Johnson also oversaw the creation of five Apprenticeship Navigator positions across Wisconsin. Navigators connect prospective apprentices with program sponsors and assist in navigating the complexities of the selection process. Additionally, under his leadership, Wisconsin Apprenticeship System has strengthened its bridge program, a direct talent pipeline linking high school youth apprentices to careers in registered apprenticeship to become skilled and credentialed journey workers. And it has expanded the Certified Pre-Apprenticeship program, a collection of training programs across the state that help job seekers gain the necessary skills to become registered apprentices.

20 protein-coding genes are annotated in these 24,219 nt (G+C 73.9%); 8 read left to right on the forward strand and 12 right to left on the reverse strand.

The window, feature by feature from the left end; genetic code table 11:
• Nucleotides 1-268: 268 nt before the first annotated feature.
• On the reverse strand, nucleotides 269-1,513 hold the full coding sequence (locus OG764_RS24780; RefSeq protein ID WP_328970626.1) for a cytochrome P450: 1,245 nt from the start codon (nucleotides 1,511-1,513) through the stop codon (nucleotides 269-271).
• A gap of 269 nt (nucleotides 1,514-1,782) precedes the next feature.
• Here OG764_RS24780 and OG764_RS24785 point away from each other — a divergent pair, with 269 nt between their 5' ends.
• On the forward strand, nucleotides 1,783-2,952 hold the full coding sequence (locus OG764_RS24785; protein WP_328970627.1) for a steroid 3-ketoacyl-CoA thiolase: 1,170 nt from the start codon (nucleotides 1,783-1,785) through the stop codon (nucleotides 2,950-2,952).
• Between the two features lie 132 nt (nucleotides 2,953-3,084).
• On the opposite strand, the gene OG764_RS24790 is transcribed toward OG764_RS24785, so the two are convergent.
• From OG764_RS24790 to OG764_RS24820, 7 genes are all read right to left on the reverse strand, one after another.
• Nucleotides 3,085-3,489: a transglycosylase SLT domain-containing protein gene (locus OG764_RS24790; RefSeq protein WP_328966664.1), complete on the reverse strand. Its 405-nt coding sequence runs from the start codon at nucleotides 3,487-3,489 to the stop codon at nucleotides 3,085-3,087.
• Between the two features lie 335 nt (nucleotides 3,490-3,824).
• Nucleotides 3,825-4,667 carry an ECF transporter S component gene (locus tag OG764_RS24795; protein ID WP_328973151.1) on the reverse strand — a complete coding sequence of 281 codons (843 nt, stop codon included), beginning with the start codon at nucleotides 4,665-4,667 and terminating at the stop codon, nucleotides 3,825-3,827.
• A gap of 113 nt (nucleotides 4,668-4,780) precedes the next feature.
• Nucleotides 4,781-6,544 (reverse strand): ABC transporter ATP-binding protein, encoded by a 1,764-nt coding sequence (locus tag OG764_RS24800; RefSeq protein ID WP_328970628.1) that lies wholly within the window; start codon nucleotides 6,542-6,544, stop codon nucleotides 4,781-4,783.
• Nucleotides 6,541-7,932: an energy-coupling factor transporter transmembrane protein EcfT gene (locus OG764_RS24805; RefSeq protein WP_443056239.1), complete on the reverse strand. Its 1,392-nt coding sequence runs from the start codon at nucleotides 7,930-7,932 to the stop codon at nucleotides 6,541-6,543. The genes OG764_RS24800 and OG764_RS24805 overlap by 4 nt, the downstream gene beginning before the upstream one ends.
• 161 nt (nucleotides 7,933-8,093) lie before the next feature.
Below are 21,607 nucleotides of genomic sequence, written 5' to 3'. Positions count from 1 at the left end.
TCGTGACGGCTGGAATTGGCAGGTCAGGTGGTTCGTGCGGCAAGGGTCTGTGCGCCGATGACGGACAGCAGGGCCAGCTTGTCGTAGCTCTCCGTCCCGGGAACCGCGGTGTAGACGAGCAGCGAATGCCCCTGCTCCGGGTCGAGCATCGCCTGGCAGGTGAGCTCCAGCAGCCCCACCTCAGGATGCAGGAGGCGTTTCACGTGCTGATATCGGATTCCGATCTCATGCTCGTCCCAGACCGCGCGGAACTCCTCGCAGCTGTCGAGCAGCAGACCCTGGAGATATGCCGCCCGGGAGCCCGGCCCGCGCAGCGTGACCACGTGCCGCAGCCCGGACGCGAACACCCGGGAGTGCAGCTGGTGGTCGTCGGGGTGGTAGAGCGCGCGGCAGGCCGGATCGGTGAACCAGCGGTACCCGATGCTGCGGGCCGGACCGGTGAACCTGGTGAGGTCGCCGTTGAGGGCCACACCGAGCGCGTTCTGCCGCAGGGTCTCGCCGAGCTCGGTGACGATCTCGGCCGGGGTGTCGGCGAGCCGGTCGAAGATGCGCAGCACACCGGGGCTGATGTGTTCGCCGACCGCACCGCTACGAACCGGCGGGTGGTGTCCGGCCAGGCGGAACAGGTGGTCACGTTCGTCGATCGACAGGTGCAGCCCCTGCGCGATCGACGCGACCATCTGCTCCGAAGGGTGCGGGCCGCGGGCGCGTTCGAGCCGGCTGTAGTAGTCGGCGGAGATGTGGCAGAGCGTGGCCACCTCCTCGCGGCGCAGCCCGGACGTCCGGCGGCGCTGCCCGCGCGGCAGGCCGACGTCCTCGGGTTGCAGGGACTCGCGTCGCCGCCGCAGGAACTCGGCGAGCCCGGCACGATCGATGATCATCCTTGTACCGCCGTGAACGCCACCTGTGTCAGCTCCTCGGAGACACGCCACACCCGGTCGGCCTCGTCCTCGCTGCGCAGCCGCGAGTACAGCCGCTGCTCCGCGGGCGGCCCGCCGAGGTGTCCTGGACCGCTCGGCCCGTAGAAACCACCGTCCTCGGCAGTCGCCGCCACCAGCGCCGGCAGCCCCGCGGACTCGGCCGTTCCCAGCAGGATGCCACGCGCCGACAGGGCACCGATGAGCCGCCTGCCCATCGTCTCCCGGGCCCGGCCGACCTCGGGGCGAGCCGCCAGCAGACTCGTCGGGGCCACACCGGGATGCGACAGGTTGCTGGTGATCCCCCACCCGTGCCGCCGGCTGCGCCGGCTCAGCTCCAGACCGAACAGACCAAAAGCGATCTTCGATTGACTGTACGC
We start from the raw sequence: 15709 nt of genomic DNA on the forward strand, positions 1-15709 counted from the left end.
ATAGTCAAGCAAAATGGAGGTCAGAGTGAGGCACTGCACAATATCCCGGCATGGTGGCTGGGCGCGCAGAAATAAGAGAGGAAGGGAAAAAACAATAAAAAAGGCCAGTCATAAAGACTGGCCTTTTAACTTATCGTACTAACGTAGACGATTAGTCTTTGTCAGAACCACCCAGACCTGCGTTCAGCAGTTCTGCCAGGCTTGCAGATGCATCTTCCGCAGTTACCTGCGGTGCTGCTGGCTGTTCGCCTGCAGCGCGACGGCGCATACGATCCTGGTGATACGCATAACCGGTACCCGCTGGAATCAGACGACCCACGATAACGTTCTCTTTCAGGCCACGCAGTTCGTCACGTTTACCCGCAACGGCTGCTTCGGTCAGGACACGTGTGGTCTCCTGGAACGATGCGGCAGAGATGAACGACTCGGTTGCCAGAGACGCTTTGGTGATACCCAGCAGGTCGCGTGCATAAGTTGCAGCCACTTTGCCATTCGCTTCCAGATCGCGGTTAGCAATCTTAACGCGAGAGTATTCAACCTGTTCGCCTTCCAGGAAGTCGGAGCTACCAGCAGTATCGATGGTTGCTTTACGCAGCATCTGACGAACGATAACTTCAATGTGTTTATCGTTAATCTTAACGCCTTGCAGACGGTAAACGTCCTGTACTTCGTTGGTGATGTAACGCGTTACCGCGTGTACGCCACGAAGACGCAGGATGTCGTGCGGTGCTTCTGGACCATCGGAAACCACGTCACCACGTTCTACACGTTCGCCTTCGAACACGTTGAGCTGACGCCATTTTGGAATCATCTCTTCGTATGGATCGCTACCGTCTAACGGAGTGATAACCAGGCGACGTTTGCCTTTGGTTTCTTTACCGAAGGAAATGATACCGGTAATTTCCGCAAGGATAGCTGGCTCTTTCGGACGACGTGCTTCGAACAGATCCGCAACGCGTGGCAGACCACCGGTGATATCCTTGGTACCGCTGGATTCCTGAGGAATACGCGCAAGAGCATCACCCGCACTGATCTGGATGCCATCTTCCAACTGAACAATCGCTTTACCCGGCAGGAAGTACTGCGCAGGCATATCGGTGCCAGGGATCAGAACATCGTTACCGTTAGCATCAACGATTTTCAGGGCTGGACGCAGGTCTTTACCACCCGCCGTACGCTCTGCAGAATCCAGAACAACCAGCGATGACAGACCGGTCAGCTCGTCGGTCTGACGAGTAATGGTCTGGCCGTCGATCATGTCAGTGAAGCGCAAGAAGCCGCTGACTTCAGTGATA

Johnson never imagined that he would be in the Director of the Bureau of Apprenticeship Standards for the state of Wisconsin when he signed his apprenticeship contract in 2005.
“Securing sustainable employment upon release from prison is vitally important to reduce recidivism and, more importantly, reduce crime in our neighborhoods,” Johnson said. “DWD’s apprenticeship programs create opportunities for men and women, including those who’ve been incarcerated, and help them build a sense of self-worth.”